The atmosphere of Earth is a layer of gases surrounding the planetEarth that is retained by Earth’s gravity. The atmosphere protects lifeon Earth by absorbing ultraviolet solar radiation, warming thesurface through heat retention (greenhouse effect), and reducingtemperature extremes between day and night.
Composition of airAir is the name given to atmosphere usedin breathing and photosynthesis.
The Atmosphere ______ The temperature in the atmosphere ______ varies depending on the different ______ layer we are in. ______
The Troposphere (I)• It is the lowest level ofearth’s atmosphere wherethe right mixture of oxygenand nitrogen works tosupport life.• Here, living things are also free from the radiation showerswhich flow down through most of the earth’s atmosphere.• Compared to the rest of the atmosphere, the troposphere is a tinylayer, extending at most 16km up from the earth’s surface. Withinthis small layer almost all of our weather is created.
The Troposphere (II)• Generally, as altitude increases, temperature decreases steadily.But the earths topography—mountain ranges and plateaus—cancause some lower regions in the troposphere to experiencetemperature inversions.• Towards the top of thetroposphere temperaturesfall to an average low of -57 ºC and wind speedsincrease significantly,making the top of thetroposphere an extremelycold and windy place.
The Stratosphere (I)• The gradual change from thetroposphere to the stratospherebegins at approximately 11kmhigh. The temperature in thelower stratosphere is extremelystable and cold at -57 ºC.• There are strong winds. Highcirrus clouds sometimes formin the lower stratosphere, butfor the most part there are nosignificant weather patterns inthe stratosphere.
The Stratosphere (II)• From the middle of the stratosphere and up, the temperaturepattern undergoes a sudden change, sharply increasing withheight. Much of this temperature change is due to increasinglevels of ozone concentration which absorbs ultravioletradiation. • The temperature can reach 18 ºC in the upper stratosphere near an altitude of 40km high.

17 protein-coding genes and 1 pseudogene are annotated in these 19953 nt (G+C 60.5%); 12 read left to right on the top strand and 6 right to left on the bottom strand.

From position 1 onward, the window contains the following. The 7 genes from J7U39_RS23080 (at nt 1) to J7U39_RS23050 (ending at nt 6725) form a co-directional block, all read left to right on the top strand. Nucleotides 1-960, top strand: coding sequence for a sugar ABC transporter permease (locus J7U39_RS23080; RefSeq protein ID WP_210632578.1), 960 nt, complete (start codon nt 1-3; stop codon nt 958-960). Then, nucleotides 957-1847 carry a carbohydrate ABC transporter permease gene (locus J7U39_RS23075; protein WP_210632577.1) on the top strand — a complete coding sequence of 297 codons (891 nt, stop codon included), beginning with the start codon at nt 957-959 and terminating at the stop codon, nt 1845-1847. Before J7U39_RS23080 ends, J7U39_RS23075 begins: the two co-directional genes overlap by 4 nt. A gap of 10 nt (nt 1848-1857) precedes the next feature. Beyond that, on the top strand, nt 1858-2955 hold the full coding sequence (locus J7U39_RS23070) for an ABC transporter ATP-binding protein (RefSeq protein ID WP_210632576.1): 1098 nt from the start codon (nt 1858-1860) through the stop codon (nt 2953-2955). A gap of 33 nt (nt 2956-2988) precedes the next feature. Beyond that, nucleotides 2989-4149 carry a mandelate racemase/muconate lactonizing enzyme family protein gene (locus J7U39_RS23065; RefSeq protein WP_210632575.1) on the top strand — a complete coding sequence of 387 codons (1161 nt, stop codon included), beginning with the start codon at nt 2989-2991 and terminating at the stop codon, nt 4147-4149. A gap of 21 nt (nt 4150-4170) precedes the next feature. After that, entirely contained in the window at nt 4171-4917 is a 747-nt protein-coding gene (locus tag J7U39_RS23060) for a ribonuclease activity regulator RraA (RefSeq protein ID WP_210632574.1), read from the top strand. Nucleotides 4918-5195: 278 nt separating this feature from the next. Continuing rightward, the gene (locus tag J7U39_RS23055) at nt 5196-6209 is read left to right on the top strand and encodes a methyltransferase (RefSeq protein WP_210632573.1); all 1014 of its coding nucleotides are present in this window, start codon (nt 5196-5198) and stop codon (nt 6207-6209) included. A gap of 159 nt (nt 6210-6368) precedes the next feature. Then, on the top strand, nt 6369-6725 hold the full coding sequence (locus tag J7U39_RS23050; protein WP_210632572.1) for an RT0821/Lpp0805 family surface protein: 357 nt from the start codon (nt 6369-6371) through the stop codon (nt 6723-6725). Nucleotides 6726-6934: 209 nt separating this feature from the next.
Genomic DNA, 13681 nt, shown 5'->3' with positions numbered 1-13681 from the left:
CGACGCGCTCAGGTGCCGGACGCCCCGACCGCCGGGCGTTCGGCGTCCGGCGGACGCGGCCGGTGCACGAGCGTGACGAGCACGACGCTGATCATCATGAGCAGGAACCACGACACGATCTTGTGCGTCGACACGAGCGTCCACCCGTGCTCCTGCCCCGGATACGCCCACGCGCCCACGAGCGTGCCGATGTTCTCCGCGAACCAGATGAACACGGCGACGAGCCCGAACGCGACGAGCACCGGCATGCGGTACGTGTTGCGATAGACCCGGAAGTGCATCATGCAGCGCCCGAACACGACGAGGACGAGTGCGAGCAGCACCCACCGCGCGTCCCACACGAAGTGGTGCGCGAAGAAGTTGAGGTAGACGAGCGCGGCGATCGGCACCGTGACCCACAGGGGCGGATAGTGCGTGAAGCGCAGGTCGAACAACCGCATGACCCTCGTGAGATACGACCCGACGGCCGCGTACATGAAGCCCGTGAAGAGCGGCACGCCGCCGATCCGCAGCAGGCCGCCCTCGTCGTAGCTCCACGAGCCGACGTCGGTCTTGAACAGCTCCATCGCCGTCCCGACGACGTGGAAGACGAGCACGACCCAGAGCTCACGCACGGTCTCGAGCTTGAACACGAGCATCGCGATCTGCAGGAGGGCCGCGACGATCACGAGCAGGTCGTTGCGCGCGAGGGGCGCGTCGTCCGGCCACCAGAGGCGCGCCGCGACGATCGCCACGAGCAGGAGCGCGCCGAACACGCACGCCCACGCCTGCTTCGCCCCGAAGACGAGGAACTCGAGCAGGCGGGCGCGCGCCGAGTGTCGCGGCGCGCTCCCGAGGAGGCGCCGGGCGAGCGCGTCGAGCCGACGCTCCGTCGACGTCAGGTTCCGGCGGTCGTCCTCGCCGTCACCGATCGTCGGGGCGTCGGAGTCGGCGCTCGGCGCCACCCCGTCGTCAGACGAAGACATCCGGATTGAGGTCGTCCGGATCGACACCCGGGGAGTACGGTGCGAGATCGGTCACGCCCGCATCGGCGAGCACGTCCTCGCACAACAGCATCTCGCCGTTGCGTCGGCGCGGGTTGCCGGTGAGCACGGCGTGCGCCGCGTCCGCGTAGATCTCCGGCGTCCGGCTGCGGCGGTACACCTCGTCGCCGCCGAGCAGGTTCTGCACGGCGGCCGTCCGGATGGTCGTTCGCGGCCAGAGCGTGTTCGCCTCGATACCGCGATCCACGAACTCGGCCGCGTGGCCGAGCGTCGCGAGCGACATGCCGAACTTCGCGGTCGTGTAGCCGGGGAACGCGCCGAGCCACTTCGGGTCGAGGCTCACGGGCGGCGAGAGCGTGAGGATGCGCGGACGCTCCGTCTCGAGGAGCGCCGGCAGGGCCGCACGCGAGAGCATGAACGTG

The Mesosphere• 40km above the earth’s surface marks the transition to themesosphere. In this layer, temperature once again begins to fallas altitude increases, to temperatures as low as -143 ºC near itstop, 81km above the earth. • Such extreme cold allows the formation of so-called noctilucent clouds, made of ice crystals clinging to dust particles.
The Thermosphere• It directly above the mesosphere and directly below theexosphere. Within this layer, ultraviolet radiation causesionization.• Thermospheric temperatures increase with altitude due toabsorption of highly energetic solar radiation by the small amountof residual oxygen still present. Temperatures can rise to 2,000°C.• Radiation causes thescattered air particles inthis layer to becomecharged electricallyenabling radio waves tobounce off and bereceived beyond thehorizon.
The Exosphere• The exosphere is the uppermostlayer of the atmosphere.• In the exosphere, an upwardtravelling molecule moving fastenough to attain escape velocitycan escape to space; if it ismoving below escape velocity itwill be prevented from escapingby gravity.
The greenhouse effect is a process by which radiation from the surface of the Earth is absorbed by atmospheric gases, and is re-radiated in all directions.Since part of this re-radiation is back towards the surface, energy istransferred to the surface and the lower atmosphere. As a result, thetemperature there is higher than it would be if direct heating by solarradiation were the only warming mechanism.
Earth is the third planet fromthe Sun, and the densest and fifth-largest of the eight planets inthe Solar System. It is also thelargest of the Solar Systems fourterrestrial planets. It is sometimesreferred to as the world, the BluePlanet, or by its Latin name, Terra.